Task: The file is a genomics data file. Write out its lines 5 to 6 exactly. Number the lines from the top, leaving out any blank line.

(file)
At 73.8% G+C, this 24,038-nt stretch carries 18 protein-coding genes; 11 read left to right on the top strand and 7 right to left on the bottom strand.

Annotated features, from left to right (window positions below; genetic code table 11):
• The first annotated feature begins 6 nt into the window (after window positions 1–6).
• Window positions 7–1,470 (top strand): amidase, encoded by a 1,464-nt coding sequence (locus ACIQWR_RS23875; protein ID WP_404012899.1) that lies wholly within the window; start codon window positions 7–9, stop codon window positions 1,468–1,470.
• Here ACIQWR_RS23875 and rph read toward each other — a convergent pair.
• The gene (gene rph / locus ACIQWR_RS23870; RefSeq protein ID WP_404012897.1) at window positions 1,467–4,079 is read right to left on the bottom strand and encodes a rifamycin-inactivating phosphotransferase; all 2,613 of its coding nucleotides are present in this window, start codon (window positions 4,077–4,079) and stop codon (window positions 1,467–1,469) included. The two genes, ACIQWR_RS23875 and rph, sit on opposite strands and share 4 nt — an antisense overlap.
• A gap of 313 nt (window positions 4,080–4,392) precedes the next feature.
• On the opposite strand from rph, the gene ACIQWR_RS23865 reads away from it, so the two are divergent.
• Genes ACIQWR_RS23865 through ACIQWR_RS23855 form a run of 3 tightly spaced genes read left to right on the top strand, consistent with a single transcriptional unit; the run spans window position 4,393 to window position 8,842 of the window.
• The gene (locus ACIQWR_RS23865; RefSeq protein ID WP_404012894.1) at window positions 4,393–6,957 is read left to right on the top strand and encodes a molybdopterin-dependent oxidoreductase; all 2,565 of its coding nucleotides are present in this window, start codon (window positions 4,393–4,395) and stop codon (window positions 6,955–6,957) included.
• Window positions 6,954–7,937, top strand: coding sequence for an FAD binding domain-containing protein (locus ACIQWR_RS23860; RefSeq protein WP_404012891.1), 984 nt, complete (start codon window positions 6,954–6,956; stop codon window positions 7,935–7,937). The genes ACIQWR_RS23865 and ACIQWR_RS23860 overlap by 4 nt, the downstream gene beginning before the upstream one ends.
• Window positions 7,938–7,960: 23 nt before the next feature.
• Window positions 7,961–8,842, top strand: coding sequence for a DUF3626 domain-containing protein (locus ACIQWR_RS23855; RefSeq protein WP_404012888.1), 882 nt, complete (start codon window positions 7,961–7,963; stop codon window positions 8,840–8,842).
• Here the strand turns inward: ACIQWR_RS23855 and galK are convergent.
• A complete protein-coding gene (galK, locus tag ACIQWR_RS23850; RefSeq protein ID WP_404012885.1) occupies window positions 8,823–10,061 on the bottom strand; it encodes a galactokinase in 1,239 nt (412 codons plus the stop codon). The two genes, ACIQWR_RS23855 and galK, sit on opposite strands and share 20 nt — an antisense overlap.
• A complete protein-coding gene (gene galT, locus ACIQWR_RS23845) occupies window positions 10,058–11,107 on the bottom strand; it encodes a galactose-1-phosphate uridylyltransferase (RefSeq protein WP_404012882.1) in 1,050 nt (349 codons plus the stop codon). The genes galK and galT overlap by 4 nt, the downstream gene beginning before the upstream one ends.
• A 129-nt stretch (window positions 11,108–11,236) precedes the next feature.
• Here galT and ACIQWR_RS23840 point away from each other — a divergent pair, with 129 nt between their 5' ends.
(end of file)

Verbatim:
• Here ACIQWR_RS23875 and rph read toward each other — a convergent pair.
• The gene (gene rph / locus ACIQWR_RS23870; RefSeq protein ID WP_404012897.1) at window positions 1,467–4,079 is read right to left on the bottom strand and encodes a rifamycin-inactivating phosphotransferase; all 2,613 of its coding nucleotides are present in this window, start codon (window positions 4,077–4,079) and stop codon (window positions 1,467–1,469) included. The two genes, ACIQWR_RS23875 and rph, sit on opposite strands and share 4 nt — an antisense overlap.